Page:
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Children’s Health Queensland (CHQ) has partnered with Brisbane-based Braille House to produce Twin Vision (Braille and English) versions of the Birdie’s Tree illustrated book series.

The Birdie’s Tree series was created by CHQ’s Queensland Centre for Perinatal and Infant Mental Health to help young children process their emotions during, and after, a disruptive event.

The 11-book series follows Birdie and her friend Mr Frog as they help each other through a natural disaster such as a cyclone, flood or fire, or more recently, understanding the COVID-19 pandemic.

Braille House, a Braille production facility and free lending library in Annerley, has created Twin Vision versions of all 11 Birdie’s Tree books to lend to children with vision impairment.

Children’s Health Queensland senior psychologist and co-author of the Birdie’s Tree books, Dr Andrea Baldwin, said expanding the series translations to include Braille would allow more families to support their children through disruptive events.

“In stressful times like natural disasters, children pick up on their parents’ emotions, and this can have immediate and long-term impacts on their emotional wellbeing,” Dr Baldwin said.

“A parent or teacher reading with a child, or siblings reading together, can help a child understand the events going on around them and support their mental health and emotional wellbeing.”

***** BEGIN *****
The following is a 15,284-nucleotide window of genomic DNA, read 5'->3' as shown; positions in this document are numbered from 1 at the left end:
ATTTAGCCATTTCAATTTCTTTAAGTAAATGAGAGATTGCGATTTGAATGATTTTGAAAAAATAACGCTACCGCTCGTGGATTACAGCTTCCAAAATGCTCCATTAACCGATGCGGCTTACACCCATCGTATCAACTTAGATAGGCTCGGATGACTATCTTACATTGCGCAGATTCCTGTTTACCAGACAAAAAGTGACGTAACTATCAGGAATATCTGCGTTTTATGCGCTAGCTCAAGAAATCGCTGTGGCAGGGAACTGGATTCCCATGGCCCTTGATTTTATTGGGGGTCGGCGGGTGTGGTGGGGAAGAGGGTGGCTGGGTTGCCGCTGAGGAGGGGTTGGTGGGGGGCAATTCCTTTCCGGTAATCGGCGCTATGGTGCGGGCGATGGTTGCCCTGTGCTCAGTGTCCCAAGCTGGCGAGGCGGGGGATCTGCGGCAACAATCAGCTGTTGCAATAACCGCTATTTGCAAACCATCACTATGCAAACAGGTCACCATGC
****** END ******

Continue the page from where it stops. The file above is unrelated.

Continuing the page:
Braille House General Manager, Richard Barker, said the Twin Vision books would allow children who are blind or have low vision to read the Birdie’s Tree books on their own or with family, friends and educators.

“It’s important to provide resources to help people with vision impairments of all ages cope with natural disasters,” Mr Barker said.

“Braille House recently produced an emergency management guide for adults in Braille and the Birdie’s Tree series is the perfect complement to that for children.

“All children have a right to the benefits of reading. Reading stimulates children’s imagination, gives them the company of fictional characters and brings them joy.”

Suzy Roy from Fitzgibbon in Brisbane’s north is learning Braille with her six-year-old daughter Emily, who has Posterior Polymorphous Corneal Dystrophy, a rare genetic condition that can lead to vision loss or blindness.

Emily has low vision in her right eye and no vision in her left eye. Mrs Roy said Emily was excited to borrow her first set of books from Braille House and Birdie’s Tree would be on their reading list.

“How do you explain to a child why you’re displaced from your home because there’s been flooding that needs fixing? That takes time,” Mrs Roy said.

“Having these books in Braille and English available to borrow for free from Braille House is amazing.”

Birdie’s Tree Twin Vision books are available to borrow for free from the Braille House library now.

To borrow a Birdie’s Tree book free from the Braille House library, visit Braille House online or call 07 3848 5257.

To read Birdie’s Tree books in other formats and languages, including Auslan, visit Birdie’s Tree – Growing together through natural disasters | CHQ (